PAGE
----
The electrocardiogram (ECG) has long been the gold standard for diagnosing cardiac arrhythmias, but the technology has limitations. Its accuracy is limited, and ECGs cannot visually localize the source of the arrhythmia.

Now, however, researchers from the Columbia University School of Engineering have used an ultrasound technology called electromechanical wave imaging (EWI) to localize atrial and ventricular cardiac arrhythmias more accurately than 12-lead ECGs alone in a double-blinded clinical trial.

“This study presents a significant advancement in addressing a major unmet clinical need: the accurate arrhythmia localization in patients with a variety of heart rhythm disorders,” says Natalia Trayanova, PhD, Murray B. Sachs Endowed Chair and professor of biomedical engineering and medicine medicine, and director of the Alliance for Cardiovascular Diagnostic and Treatment innovation at Johns Hopkins University, who was not involved with the study. “The noninvasive nature of EWI using standard hospital hardware, and its ability to visualize the arrhythmia sources in 3D render it an attractive component for inclusion in the clinical ablation procedure.”

EWI is a high-frame-rate ultrasound technique that can noninvasively map the electromechanical activation of the heart; it is readily available, portable, and can pinpoint the arrhythmic source by providing 3D cardiac maps. The new study evaluated the accuracy of EWI for localization of various arrhythmias in all four chambers of the heart prior to catheter ablation: the results showed that EWI correctly predicted 96% of arrhythmia locations as compared with 71% for 12-lead electrocardiogram (ECG).

“We knew EWI was feasible in individual patients and we wanted to see if it made a difference in the clinical setting where they treat many people with different types of arrhythmias,” says Elisa Konofagou, PhD, Robert and Margaret Hariri Professor of Biomedical Engineering and Radiology (Physics), who directed the study. “So, we joined forces with cardiac electrophysiologists to determine clinical utility for the first time. We were able to show that not only does our imaging method work in difficult cases of arrhythmia but that it can also predict the optimal site of radiofrequency ablation before the procedure where there is no other imaging tool currently available to do that in the clinic. Using EWI as a clinical visualization tool in conjunction with ECG and clinical workflow could improve discussions with patients about treatment options and preprocedural planning as well as potentially reducing redundant ablation sites, prolonged procedures, and anesthesia times.”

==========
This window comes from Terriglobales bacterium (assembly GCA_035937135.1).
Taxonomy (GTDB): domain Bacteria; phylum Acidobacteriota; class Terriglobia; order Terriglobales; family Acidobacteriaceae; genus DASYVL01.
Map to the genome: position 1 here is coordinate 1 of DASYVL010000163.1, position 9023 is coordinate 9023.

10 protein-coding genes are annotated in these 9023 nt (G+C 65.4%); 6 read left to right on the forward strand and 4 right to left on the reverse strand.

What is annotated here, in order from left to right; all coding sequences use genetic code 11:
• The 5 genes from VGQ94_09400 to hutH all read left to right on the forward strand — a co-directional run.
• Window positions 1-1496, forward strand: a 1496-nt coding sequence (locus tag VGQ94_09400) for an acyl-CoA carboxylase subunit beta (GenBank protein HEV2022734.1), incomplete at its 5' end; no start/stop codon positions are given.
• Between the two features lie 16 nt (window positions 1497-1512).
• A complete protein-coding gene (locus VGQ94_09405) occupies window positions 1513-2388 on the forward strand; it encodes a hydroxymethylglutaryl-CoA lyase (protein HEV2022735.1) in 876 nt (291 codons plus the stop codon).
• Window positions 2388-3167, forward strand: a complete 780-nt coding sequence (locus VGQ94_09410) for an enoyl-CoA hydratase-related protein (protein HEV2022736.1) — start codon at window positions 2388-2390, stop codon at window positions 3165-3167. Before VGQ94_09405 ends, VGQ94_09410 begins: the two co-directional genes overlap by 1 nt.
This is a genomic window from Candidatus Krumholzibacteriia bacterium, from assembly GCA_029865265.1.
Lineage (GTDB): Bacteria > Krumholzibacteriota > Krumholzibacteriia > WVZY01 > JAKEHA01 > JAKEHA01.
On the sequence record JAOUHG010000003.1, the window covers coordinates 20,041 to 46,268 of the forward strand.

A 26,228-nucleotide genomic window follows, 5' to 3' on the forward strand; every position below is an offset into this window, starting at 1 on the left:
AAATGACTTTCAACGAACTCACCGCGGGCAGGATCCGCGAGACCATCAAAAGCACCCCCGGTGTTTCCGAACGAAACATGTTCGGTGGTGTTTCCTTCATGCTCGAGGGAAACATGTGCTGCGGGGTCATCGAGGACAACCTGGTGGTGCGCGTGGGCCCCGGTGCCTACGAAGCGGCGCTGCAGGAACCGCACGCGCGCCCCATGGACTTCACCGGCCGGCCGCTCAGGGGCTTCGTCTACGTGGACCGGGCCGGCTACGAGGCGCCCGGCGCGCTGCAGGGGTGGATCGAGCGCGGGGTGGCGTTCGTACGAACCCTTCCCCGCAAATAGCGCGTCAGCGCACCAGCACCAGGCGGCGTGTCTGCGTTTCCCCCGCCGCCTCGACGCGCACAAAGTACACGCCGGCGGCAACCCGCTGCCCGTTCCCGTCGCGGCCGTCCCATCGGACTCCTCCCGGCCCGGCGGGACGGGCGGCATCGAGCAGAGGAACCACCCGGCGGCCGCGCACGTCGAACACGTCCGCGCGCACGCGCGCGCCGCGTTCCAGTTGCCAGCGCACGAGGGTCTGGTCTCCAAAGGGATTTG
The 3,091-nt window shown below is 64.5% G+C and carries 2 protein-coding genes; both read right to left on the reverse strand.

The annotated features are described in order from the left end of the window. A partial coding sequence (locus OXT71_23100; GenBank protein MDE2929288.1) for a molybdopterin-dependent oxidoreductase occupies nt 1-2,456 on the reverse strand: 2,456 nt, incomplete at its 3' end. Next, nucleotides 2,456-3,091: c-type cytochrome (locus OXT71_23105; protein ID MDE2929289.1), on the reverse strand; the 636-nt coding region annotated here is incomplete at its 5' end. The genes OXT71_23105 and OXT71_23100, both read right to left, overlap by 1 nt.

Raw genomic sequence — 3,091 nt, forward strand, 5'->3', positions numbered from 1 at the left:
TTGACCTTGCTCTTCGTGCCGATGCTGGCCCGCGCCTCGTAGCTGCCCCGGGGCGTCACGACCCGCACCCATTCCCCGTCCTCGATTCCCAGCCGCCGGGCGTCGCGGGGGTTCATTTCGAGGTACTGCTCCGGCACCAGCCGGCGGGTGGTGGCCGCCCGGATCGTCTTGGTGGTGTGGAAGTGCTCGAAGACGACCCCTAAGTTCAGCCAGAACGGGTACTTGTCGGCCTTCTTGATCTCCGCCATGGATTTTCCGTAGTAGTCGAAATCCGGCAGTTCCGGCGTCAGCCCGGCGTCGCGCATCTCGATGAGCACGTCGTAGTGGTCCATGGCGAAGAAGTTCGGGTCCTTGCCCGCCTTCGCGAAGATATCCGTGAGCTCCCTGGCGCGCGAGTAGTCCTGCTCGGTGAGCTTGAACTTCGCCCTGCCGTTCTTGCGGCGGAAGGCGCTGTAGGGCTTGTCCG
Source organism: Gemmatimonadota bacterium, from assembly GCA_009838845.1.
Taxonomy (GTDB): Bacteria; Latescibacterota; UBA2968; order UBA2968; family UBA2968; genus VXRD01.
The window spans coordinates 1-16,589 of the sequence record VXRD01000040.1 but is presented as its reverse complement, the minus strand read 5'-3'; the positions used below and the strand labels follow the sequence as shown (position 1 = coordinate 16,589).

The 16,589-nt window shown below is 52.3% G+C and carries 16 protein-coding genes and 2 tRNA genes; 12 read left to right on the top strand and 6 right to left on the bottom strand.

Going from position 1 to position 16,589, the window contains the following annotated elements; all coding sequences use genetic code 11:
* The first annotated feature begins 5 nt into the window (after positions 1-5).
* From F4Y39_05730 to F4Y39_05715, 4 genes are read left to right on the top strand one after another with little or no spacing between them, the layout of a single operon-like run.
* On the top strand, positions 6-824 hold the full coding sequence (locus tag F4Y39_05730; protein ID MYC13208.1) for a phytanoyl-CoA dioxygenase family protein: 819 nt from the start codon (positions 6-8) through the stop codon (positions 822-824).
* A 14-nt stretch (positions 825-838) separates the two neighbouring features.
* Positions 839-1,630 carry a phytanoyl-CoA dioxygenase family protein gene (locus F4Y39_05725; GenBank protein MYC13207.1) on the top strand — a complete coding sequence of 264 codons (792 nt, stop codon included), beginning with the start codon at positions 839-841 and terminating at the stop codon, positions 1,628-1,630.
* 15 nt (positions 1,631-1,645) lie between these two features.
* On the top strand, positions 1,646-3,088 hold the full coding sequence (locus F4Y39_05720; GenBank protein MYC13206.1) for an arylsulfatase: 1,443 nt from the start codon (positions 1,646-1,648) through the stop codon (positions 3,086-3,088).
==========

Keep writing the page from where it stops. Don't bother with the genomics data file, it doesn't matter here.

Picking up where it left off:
The researchers ran a double-blinded clinical study to evaluate the diagnostic accuracy of EWI for localizing and identifying the sites of atrial and ventricular arrhythmias. Fifty-five patients, who had preexisting cardiac disease including previous catheter ablations and/or other cardiovascular co-morbidities, underwent EWI scans prior to their catheter ablation procedures to generate activation maps of their hearts. The team retrospectively compared EWI maps and 12-lead ECG assessments made by six expert electrophysiologists in a team led by Wan to the site of successful ablation found on the intracardiac electroanatomical maps obtained during invasive catheter mapping.

“The accuracy of EWI was higher than that of clinical diagnosis by electrophysiologists reading standard 12-lead ECGs,” says the study’s co-first author Lea Melki, a PhD student in the department of biomedical engineering. “While the inter-observer variability of our expert electrophysiologists may have played a role, we also know that 12-lead ECGs are limited in diagnosing arrhythmias from the posterior side of the heart, while EWI allows for easier anatomical location in 3D. In fact, a big advantage of EWI is the ease with which activation maps can clearly demarcate the earliest sites of interest along with direct anatomic visualization using standard echocardiography scans that clinicians are already trained on.”

The researchers are now planning a long-term clinical study, set to start later this year, that will use EWI prediction to improve ablation outcomes by increasing the accuracy of the ablation site and spare normal tissue from ablation.

“It’s really clear now that, when used in conjunction with standard 12-lead ECG, EWI can be a valuable tool for diagnosis, clinical decision-making, and treatment planning of patients with arrhythmias,” says Melki. “We believe our EWI technique, with minimal training, will result in higher accuracy in the site of ablation, a faster procedure, and fewer complications and repeat visits after the procedure. This is a win-win for everyone, both patients and clinicians.”

Read the study in the journal Science Translational Medicine.

Featured image: Electromechanical wave imaging (EWI) activation maps are capable of localizing the arrhythmic origin and differentiating irregular beats (right) from consecutive normal sinus rhythm beats (left) on the same patient before ablation. Red illustrates early and blue represents late activation (in milliseconds). The red arrow indicate the earliest activated region displayed by EWI, which successfully corresponds to the source of the arrhythmia in agreement with the site that was ablated with the intracardiac ablation site.LV = left ventricle, RV = left ventricle, ANT = anterior, POST = posterior. Credit: Ultrasound Elasticity Imaging Laboratory/Columbia Engineering